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    Investigating brain structural maturation in children and adolescents born very preterm using the brain age framework
    Kelly, C ; Ball, G ; Matthews, LG ; Cheong, JL ; Doyle, LW ; Inder, TE ; Thompson, DK ; Anderson, PJ (ACADEMIC PRESS INC ELSEVIER SCIENCE, 2021-12-18)
    Very preterm (VP) birth is associated with an increased risk for later neurodevelopmental and behavioural challenges. Although the neurobiological underpinnings of such challenges continue to be explored, previous studies have reported brain volume and morphology alterations in children and adolescents born VP compared with full-term (FT)-born controls. How these alterations relate to the trajectory of brain maturation, with potential implications for later brain ageing, remains unclear. In this longitudinal study, we investigate the relationship between VP birth and brain development during childhood and adolescence. We construct a normative 'brain age' model to predict age over childhood and adolescence based on measures of brain cortical and subcortical volumes and cortical morphology from structural MRI of a dataset of typically developing children aged 3-21 years (n = 768). Using this model, we examined deviations from normative brain development in a separate dataset of children and adolescents born VP (<30 weeks' gestation) at two timepoints (ages 7 and 13 years) compared with FT-born controls (120 VP and 29 FT children at age 7 years; 140 VP and 47 FT children at age 13 years). Brain age delta (brain-predicted age minus chronological age) was, on average, higher in the VP group at both timepoints compared with controls, however this difference had a small to medium effect size and was not statistically significant. Variance in brain age delta was higher in the VP group compared with controls; this difference was significant at the 13-year timepoint. Within the VP group, there was little evidence of associations between brain age delta and perinatal risk factors or cognitive and motor outcomes. Under the brain age framework, our results may suggest that children and adolescents born VP have similar brain structural developmental trajectories to term-born peers between 7 and 13 years of age.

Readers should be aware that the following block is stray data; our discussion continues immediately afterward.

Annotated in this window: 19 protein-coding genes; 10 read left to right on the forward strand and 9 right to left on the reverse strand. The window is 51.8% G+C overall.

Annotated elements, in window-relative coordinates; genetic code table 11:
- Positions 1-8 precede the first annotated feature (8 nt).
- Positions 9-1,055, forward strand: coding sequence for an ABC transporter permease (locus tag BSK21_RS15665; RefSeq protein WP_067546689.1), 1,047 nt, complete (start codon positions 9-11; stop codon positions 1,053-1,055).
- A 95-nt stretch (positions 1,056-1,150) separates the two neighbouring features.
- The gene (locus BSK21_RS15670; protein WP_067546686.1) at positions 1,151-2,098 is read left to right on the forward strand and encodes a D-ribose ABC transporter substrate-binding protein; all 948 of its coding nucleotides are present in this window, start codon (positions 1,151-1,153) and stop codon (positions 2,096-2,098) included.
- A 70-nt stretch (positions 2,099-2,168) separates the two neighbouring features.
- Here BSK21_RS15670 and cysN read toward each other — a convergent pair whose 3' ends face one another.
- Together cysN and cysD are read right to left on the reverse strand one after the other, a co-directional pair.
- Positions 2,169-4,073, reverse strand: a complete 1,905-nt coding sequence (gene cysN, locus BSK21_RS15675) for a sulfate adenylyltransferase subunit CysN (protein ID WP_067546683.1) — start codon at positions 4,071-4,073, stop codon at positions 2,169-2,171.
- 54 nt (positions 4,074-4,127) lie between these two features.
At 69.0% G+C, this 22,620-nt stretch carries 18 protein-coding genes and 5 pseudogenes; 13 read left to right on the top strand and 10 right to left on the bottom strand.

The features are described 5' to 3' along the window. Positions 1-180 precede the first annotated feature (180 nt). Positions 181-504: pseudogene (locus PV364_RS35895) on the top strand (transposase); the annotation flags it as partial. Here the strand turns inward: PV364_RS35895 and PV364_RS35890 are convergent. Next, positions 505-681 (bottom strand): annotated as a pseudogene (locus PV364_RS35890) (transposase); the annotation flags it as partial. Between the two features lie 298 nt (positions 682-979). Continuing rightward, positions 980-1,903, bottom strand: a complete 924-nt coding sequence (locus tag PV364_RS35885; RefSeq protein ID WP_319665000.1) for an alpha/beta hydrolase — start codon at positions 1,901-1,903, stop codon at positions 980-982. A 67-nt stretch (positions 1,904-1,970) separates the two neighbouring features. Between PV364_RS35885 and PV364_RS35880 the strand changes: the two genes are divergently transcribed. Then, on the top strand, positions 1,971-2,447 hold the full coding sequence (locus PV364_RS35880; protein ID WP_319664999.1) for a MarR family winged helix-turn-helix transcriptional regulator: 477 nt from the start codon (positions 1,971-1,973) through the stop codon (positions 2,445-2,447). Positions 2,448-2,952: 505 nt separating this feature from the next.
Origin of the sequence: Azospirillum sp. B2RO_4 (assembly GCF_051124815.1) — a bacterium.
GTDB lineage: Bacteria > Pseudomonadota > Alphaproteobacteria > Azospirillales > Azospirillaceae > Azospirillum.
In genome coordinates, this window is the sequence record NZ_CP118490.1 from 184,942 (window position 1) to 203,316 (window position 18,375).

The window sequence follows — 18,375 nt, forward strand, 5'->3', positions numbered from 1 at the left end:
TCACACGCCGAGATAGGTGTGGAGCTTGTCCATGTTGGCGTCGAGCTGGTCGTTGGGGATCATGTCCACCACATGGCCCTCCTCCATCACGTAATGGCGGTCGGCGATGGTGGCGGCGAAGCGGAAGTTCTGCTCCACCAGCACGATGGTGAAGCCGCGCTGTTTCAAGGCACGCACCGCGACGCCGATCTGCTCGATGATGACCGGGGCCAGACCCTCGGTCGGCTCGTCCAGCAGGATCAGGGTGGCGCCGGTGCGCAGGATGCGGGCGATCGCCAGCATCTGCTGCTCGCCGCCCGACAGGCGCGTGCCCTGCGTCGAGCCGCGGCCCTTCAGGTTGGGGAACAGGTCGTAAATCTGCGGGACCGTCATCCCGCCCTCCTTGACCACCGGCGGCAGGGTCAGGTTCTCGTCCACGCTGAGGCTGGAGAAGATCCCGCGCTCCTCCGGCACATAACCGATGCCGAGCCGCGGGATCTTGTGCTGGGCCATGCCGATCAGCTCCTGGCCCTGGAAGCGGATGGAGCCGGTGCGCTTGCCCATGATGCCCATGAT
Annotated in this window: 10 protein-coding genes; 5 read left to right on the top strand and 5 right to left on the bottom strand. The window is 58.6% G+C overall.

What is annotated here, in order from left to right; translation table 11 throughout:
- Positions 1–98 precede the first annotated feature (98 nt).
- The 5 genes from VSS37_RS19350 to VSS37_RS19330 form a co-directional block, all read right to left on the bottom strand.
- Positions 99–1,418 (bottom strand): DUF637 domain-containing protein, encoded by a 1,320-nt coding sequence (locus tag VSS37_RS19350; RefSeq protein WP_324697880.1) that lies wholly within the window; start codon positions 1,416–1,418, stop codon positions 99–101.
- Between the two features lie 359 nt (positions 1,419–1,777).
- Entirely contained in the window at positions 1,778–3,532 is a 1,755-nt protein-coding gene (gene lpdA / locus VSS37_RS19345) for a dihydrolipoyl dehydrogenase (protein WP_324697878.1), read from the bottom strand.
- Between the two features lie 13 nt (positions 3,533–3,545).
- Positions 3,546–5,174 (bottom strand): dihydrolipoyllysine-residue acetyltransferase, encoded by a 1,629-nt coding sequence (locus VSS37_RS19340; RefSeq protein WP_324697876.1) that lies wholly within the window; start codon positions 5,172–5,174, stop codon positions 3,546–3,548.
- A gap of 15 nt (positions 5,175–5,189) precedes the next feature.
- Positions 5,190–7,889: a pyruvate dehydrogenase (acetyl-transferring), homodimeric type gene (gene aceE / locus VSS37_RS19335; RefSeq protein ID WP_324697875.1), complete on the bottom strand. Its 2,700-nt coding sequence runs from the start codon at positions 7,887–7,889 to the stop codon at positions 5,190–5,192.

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    Mathematical performance in childhood and early adult outcomes after very preterm birth: an individual participant data meta-analysis
    Jaekel, J ; Anderson, PJ ; Bartmann, P ; Cheong, JLY ; Doyle, LW ; Hack, M ; Johnson, S ; Marlow, N ; Saigal, S ; Schmidt, L ; Sullivan, MC ; Wolke, D (WILEY, 2021-12-15)
    AIM: To investigate the strength of the independent associations of mathematics performance in children born very preterm (<32wks' gestation or <1500g birthweight) with attending postsecondary education and their current employment status in young adulthood. METHOD: We harmonized data from six very preterm birth cohorts from five different countries and carried out one-stage individual participant data meta-analyses (n=954, 52% female) using mixed effects logistic regression models. Mathematics scores at 8 to 11 years of age were z-standardized using contemporary cohort-specific controls. Outcomes included any postsecondary education, and employment/education status in young adulthood. All models were adjusted for year of birth, gestational age, sex, maternal education, and IQ in childhood. RESULTS: Higher mathematics performance in childhood was independently associated with having attended any postsecondary education (odds ratio [OR] per SD increase in mathematics z-score: 1.36 [95% confidence interval {CI}: 1.03, 1.79]) but not with current employment/education status (OR 1.14 per SD increase [95% CI: 0.87, 1.48]). INTERPRETATION: Among populations born very preterm, childhood mathematics performance is important for adult educational attainment, but not for employment status.